Environmental racism is not science, but the result of a power
dynamic. The dynamic that causes environmental inequity occurs
when people who have power in a society choose not to have environmental
hazards in their community. This environmental inequity becomes
environmental injustice when environmental hazards are placed
in a community of disempowered people. Furthermore, environmental
injustice develops into environmental racism when people in that
community happen to fall into a different racial classification
than those in power.
Coincidentally, or perhaps not so coincidentally,
the people in American society who tend to be disempowered most
often are Native Americans, Latino peoples, people of African
descent, and other racial minorities. Science is simply a tool
by which to measure the results of discrimination, and a blunt
tool at that. Part of the reason the tools are inadequate is because
a study that charts how close people live to waste sites does
not take into account where the people get their food, their ability
to relocate, or whether they had any say in the siting of the
facility in the first place. Lastly, but most importantly, a study
designed in this way doesn’t tell us who is getting sick
and dying from environmental exposures. All of these are factors
in the dynamics of power, yet none of these factors are addressed
in the University of Chicago study.
The fact is that the University of Chicago study
is based in part on historical data that is highly irrelevant.
It defies logic and common sense to suggest that white professionals
who can relocate almost anywhere would choose to move to a location
that would be highly toxic. This would lead one to believe that
the former industrial areas mentioned in the University of Chicago
report no longer pose any serious health threats. If this is not
the case, then the group that should have the most thanks for
the researchers of this report are the realtors of the greater
This kind of information should provide at least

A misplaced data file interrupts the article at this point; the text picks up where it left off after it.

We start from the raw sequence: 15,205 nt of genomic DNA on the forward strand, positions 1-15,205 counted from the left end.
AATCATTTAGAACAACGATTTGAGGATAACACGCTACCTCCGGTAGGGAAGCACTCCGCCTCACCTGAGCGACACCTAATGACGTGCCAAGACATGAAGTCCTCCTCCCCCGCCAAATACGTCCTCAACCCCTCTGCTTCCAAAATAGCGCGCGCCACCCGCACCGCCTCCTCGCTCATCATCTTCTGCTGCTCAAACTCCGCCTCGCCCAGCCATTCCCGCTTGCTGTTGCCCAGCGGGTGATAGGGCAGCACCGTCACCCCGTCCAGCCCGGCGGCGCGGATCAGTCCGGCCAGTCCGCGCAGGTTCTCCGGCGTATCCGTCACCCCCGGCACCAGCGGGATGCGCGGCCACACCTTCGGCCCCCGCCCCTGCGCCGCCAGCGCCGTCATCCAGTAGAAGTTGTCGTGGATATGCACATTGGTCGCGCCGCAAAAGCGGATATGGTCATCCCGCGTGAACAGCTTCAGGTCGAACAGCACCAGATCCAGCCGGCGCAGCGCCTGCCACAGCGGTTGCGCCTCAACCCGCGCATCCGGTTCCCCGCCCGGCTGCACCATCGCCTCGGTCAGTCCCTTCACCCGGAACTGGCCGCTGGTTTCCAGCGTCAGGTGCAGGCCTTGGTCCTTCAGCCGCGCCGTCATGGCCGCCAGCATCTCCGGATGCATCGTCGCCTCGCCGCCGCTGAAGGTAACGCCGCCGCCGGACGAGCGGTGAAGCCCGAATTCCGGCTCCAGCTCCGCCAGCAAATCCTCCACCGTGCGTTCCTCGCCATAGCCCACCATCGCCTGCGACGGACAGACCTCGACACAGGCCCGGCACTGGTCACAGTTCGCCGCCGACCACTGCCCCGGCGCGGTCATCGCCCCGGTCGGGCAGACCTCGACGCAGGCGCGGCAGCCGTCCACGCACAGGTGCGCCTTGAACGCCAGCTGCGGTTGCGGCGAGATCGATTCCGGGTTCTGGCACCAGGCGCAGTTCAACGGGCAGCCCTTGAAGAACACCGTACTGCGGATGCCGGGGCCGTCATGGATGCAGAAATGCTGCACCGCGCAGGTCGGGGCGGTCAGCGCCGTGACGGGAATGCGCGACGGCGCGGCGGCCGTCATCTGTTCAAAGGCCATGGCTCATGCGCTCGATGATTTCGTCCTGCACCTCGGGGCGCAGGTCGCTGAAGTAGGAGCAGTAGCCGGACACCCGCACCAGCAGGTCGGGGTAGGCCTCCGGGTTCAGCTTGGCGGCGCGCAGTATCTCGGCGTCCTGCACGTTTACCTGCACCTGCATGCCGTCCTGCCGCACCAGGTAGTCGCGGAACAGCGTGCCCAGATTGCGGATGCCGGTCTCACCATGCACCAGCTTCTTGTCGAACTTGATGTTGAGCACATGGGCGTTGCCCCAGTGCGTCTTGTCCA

a short term boom as all the yuppies relocate to different parts
of the city. After all, what better way to depopulate an area
than to suggest that living there will cause residents to die
of cancer and have children born with birth defects. When people
don’t move after learning that they live in an area that
is contaminated, it is because they can’t afford to, not
because they prefer to stay.
-Rush, Edward, Race Relations: Opposing Viewpoints. Greenhaven
Press, Inc. San Diego, CA, 2001.
Reflection Exercise #2
The preceding section contained information about the results
of a power dynamic in race relations. Write three case study examples
regarding how you might use the content of this section in your
Peer-Reviewed Journal Article References:
Chee, C. L., Shorty, G., & Robinson Kurpius, S. E. (2019). Academic stress of Native American undergraduates: The role of ethnic identity, cultural congruity, and self-beliefs. Journal of Diversity in Higher Education, 12(1), 65–73.
Gonzalez, V. M., & Skewes, M. C. (2018). Association of belief in the “firewater myth” with strategies to avoid alcohol consequences among American Indian and Alaska Native college students who drink. Psychology of Addictive Behaviors, 32(4), 401–409.
Gray, J. S., LaBore, K. B., & Carter, P. (2021). Protecting the sacred tree: Conceptualizing spiritual abuse against Native American elders. Psychology of Religion and Spirituality, 13(2), 204–211.
According to Rush, who are the people in American society
who tend to be disempowered most often? Record the letter of the
correct answer the .